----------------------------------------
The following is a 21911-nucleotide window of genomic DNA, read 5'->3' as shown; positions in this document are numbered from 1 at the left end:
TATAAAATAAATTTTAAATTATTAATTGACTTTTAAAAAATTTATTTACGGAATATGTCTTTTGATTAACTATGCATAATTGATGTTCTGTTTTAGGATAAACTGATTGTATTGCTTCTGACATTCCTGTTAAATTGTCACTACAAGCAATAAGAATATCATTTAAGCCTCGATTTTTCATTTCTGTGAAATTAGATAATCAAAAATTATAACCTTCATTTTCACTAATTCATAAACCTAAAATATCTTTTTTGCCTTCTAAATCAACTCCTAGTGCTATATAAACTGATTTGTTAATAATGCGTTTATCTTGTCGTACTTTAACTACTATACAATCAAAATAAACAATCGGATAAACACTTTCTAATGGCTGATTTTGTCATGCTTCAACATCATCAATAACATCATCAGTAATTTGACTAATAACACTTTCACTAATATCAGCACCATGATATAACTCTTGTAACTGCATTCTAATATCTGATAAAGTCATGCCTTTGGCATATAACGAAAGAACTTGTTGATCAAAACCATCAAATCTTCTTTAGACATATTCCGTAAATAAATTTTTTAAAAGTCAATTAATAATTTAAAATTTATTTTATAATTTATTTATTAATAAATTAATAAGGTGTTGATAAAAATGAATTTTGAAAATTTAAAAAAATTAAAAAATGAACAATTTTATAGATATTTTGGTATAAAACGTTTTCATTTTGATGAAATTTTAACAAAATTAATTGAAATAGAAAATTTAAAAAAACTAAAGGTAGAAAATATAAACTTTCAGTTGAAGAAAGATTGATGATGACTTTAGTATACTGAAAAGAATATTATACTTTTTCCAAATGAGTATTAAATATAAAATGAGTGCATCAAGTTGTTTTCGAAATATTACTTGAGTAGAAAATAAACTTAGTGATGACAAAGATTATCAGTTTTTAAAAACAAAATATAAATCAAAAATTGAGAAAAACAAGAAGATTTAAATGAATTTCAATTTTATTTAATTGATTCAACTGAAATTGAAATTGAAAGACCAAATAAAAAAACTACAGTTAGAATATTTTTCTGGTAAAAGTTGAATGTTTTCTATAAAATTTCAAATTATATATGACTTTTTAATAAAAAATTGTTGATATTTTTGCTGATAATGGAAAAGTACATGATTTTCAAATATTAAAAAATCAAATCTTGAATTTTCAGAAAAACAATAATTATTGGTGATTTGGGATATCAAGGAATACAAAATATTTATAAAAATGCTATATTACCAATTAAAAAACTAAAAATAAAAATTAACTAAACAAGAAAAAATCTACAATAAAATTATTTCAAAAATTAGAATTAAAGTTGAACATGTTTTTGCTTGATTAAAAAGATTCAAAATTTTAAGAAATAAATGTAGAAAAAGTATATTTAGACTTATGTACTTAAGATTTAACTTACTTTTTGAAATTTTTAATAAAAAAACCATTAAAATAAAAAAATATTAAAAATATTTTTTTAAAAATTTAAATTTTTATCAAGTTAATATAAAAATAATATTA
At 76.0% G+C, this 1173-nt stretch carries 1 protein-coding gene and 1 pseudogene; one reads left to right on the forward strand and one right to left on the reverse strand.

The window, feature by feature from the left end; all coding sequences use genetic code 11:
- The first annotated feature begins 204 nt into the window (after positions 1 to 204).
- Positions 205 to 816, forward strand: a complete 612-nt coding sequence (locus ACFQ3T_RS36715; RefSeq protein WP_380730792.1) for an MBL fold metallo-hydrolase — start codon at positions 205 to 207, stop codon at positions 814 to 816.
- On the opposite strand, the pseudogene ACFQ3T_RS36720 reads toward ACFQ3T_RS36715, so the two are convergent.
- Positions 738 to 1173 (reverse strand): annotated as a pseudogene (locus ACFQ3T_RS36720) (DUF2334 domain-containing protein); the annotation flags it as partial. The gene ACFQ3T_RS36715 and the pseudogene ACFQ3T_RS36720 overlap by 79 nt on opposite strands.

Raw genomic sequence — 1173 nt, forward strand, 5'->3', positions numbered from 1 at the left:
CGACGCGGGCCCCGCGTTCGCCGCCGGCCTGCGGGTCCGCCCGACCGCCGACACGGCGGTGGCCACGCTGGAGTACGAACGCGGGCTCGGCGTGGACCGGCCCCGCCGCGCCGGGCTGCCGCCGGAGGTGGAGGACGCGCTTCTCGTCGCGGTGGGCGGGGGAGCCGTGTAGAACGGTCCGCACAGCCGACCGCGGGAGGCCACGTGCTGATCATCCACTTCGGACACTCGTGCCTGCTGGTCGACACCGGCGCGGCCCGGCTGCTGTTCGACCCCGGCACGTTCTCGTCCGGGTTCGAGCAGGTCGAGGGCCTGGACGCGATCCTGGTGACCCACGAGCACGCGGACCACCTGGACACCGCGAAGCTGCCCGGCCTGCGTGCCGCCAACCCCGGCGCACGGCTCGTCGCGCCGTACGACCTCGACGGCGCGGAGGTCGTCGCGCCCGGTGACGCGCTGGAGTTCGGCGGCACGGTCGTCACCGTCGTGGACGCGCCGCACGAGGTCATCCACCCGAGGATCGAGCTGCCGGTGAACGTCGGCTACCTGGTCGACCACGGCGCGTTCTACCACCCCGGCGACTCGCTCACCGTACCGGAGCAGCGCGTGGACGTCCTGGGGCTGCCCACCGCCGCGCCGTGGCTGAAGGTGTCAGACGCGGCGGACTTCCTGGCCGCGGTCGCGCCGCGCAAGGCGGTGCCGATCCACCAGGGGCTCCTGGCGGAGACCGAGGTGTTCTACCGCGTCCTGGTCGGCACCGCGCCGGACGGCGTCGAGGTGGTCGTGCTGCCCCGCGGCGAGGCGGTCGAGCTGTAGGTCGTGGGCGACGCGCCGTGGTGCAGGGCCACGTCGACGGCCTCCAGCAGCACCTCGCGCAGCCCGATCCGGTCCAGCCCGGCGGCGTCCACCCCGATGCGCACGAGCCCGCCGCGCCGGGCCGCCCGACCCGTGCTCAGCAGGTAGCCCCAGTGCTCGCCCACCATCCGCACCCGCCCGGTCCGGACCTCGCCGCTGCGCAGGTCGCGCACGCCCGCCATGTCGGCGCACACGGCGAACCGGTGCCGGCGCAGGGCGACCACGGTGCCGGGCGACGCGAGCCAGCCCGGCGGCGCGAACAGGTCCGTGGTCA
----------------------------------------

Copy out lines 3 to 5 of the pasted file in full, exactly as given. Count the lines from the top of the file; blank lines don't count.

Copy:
At 76.0% G+C, this 1173-nt stretch carries 1 protein-coding gene and 1 pseudogene; one reads left to right on the forward strand and one right to left on the reverse strand.

The window, feature by feature from the left end; all coding sequences use genetic code 11:
- The first annotated feature begins 204 nt into the window (after positions 1 to 204).